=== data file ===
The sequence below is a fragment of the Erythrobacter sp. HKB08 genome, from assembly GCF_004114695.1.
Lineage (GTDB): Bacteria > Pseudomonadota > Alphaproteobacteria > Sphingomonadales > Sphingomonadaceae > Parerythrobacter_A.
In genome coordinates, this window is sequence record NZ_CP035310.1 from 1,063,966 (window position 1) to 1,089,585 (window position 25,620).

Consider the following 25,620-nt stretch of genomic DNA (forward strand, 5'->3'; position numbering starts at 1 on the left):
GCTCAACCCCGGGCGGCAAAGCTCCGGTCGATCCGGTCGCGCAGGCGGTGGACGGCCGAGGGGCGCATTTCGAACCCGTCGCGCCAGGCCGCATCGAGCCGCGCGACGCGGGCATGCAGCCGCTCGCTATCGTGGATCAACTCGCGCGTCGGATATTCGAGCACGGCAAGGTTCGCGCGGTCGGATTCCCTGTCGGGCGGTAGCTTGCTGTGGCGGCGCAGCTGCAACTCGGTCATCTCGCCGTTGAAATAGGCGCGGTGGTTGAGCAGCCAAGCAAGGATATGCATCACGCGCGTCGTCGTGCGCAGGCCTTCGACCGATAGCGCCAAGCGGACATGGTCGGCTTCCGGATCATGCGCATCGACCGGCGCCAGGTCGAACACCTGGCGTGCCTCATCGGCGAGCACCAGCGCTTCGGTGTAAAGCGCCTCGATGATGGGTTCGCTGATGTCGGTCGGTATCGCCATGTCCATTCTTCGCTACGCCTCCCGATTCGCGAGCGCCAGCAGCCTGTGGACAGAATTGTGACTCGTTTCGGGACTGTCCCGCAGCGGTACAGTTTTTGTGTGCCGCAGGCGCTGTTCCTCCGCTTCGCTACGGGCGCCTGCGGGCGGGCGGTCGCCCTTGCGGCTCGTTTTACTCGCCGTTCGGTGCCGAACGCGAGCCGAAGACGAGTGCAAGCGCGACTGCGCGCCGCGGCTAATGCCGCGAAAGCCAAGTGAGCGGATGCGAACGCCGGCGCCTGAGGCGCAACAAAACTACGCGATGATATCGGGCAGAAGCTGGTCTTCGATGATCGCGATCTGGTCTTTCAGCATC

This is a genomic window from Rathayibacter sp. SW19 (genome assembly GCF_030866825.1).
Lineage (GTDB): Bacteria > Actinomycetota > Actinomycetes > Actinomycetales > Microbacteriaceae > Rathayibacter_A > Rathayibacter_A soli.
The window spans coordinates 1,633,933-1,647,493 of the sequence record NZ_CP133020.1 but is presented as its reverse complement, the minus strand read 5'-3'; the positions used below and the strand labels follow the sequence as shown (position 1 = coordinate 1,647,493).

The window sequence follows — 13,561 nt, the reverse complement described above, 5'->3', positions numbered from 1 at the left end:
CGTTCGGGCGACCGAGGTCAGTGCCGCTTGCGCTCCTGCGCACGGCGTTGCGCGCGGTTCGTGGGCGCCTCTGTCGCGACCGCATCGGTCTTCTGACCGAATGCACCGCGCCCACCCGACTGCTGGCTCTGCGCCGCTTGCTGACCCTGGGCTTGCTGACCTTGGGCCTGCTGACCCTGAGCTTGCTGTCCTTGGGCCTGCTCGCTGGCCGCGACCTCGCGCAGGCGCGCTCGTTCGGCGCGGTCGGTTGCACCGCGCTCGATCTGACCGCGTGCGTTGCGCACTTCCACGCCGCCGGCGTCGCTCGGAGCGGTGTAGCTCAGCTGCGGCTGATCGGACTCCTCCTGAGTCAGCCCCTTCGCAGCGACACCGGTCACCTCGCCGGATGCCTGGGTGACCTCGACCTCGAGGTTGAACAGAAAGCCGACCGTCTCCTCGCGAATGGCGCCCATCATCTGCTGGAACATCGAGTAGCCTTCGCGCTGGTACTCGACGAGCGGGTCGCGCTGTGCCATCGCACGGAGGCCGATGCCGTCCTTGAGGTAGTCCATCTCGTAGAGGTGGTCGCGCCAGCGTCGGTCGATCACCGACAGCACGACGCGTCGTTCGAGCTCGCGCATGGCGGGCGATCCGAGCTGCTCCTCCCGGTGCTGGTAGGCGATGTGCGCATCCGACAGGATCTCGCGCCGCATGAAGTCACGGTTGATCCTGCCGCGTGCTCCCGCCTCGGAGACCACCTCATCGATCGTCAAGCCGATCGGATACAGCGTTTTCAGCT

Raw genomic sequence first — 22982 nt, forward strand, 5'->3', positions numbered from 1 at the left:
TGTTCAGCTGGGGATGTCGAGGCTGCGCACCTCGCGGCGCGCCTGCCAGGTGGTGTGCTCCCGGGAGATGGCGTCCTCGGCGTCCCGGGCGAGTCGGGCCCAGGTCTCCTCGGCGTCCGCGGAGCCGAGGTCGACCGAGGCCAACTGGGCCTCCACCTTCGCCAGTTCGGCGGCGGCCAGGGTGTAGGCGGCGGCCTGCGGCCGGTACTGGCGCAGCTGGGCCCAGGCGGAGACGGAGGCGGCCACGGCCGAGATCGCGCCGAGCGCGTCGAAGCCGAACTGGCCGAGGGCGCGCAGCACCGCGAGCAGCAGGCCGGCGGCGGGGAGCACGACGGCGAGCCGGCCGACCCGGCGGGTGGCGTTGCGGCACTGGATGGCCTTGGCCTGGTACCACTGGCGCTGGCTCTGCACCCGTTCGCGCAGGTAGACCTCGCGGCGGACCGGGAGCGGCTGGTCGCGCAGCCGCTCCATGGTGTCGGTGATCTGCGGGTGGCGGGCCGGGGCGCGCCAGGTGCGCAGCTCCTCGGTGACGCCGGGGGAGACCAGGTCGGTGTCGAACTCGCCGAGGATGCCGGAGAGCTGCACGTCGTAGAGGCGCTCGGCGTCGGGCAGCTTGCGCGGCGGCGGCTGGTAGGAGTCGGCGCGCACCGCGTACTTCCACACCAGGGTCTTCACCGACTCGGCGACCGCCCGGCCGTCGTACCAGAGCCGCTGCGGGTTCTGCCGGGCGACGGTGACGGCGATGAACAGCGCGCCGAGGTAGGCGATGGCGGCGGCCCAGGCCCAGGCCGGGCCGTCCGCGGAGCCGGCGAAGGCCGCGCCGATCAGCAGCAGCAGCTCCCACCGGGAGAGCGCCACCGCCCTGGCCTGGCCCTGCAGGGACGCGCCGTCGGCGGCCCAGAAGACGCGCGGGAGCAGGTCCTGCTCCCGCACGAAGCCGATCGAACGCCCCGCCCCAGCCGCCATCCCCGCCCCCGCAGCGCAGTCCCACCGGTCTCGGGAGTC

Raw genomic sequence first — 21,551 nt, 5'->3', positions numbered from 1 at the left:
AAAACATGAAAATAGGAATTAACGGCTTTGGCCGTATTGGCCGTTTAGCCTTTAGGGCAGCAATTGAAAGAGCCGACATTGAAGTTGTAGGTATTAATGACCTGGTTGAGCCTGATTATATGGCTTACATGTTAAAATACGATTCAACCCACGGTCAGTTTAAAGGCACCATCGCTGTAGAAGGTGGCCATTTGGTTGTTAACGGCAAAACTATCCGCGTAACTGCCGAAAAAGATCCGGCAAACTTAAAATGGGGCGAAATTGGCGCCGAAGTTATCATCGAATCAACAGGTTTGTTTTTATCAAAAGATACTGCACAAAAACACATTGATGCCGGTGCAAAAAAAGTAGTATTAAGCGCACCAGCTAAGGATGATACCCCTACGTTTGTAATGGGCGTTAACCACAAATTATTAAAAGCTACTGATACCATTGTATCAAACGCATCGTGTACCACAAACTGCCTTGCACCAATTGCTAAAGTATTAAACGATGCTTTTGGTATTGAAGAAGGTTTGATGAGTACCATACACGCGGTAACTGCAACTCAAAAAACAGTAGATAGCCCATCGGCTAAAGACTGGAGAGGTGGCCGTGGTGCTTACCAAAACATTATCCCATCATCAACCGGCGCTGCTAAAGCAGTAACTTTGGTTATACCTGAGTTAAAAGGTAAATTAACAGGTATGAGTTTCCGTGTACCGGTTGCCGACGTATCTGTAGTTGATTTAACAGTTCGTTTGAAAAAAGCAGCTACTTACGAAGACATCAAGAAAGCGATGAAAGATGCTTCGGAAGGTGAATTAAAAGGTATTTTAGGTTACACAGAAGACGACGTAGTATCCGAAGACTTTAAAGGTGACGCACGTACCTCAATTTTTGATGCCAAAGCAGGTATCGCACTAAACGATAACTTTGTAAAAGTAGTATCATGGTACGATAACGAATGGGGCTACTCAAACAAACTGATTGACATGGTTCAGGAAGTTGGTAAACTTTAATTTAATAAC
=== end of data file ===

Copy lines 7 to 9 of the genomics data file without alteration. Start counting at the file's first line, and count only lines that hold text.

Lineage (GTDB): Bacteria > Actinomycetota > Actinomycetes > Actinomycetales > Microbacteriaceae > Rathayibacter_A > Rathayibacter_A soli.
The window spans coordinates 1,633,933-1,647,493 of the sequence record NZ_CP133020.1 but is presented as its reverse complement, the minus strand read 5'-3'; the positions used below and the strand labels follow the sequence as shown (position 1 = coordinate 1,647,493).

The window sequence follows — 13,561 nt, the reverse complement described above, 5'->3', positions numbered from 1 at the left end: